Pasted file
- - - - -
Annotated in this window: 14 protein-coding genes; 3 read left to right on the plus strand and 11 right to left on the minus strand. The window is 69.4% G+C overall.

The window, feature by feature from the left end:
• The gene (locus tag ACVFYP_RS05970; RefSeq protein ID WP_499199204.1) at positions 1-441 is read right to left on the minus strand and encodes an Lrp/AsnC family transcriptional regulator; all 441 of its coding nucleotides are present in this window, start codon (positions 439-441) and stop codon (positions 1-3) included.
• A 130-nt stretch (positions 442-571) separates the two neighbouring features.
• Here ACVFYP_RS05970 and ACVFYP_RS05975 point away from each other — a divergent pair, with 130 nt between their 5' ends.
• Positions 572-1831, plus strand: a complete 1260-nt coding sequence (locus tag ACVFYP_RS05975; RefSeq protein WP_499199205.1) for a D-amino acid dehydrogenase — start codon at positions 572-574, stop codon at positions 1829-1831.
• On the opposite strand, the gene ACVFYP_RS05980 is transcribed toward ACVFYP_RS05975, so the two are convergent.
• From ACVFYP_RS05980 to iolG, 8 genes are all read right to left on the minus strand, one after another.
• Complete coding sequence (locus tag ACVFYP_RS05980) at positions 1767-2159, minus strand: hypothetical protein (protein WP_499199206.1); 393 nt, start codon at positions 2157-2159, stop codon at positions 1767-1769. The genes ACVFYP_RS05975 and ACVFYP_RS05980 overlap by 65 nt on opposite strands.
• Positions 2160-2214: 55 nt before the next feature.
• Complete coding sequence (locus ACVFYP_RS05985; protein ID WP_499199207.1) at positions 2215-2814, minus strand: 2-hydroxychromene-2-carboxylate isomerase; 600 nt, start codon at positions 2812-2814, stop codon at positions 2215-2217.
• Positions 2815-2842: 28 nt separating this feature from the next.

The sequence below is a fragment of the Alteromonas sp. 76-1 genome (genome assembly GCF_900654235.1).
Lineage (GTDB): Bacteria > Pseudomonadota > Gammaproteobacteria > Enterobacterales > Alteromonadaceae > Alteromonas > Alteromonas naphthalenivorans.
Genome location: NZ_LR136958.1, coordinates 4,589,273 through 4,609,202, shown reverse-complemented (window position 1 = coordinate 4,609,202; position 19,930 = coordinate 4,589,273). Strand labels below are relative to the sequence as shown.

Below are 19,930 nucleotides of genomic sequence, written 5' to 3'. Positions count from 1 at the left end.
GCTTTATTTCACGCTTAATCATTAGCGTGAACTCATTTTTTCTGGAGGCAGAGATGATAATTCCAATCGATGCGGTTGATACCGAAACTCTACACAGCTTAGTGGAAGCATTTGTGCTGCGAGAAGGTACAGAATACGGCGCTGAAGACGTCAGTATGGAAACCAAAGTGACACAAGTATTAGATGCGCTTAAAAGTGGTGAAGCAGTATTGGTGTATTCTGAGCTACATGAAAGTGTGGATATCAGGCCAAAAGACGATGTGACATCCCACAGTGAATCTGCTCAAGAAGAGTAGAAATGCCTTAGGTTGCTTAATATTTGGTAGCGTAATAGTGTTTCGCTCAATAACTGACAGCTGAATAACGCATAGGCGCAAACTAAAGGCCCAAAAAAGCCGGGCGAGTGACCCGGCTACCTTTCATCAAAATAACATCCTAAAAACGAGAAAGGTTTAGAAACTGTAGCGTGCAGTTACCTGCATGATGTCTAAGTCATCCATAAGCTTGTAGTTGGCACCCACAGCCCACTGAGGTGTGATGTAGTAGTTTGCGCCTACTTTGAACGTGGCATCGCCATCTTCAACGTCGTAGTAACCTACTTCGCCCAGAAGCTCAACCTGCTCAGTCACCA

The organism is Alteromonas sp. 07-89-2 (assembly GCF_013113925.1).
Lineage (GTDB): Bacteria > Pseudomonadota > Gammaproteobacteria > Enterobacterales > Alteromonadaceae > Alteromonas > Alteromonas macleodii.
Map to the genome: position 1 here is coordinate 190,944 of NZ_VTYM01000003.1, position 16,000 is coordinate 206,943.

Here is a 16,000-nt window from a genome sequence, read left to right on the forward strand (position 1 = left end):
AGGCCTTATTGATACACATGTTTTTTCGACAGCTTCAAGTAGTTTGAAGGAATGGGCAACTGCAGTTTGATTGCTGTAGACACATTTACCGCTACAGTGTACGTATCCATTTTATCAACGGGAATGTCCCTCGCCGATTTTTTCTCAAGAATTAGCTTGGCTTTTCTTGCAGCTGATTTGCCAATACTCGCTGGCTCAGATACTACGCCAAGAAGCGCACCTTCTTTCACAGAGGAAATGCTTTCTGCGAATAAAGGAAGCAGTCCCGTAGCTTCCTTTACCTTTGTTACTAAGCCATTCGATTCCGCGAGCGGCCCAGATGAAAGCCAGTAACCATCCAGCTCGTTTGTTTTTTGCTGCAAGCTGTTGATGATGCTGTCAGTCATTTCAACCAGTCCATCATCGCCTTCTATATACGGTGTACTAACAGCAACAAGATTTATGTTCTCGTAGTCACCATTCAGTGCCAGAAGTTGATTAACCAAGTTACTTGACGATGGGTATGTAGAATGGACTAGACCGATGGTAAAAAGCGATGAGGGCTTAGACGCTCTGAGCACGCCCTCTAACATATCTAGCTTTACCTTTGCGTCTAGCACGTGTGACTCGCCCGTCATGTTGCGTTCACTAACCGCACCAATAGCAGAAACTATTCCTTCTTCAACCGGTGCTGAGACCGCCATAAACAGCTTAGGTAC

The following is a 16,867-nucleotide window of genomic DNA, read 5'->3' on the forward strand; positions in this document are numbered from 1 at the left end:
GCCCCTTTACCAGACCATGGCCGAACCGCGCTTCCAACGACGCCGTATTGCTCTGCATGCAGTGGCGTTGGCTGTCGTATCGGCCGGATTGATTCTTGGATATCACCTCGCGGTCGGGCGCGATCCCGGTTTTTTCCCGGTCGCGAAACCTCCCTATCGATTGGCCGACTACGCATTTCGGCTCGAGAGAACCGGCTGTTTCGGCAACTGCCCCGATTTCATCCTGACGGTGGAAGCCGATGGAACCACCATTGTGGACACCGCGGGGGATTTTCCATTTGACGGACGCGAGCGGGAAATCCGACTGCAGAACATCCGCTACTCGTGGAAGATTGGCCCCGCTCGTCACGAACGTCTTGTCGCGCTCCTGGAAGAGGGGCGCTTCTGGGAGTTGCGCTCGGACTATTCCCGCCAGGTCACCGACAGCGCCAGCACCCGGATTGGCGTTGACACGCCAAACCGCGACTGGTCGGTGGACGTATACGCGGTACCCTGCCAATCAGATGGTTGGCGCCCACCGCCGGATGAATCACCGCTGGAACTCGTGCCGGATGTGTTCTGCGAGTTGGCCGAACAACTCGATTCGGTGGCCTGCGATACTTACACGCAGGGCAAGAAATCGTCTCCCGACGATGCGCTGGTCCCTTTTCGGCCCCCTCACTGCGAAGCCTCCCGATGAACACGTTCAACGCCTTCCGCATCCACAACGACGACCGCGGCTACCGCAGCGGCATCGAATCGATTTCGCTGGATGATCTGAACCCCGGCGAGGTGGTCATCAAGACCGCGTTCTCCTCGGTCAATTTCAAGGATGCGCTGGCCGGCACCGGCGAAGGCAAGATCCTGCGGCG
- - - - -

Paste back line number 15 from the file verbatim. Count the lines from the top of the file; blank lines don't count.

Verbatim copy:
Genome location: NZ_LR136958.1, coordinates 4,589,273 through 4,609,202, shown reverse-complemented (window position 1 = coordinate 4,609,202; position 19,930 = coordinate 4,589,273). Strand labels below are relative to the sequence as shown.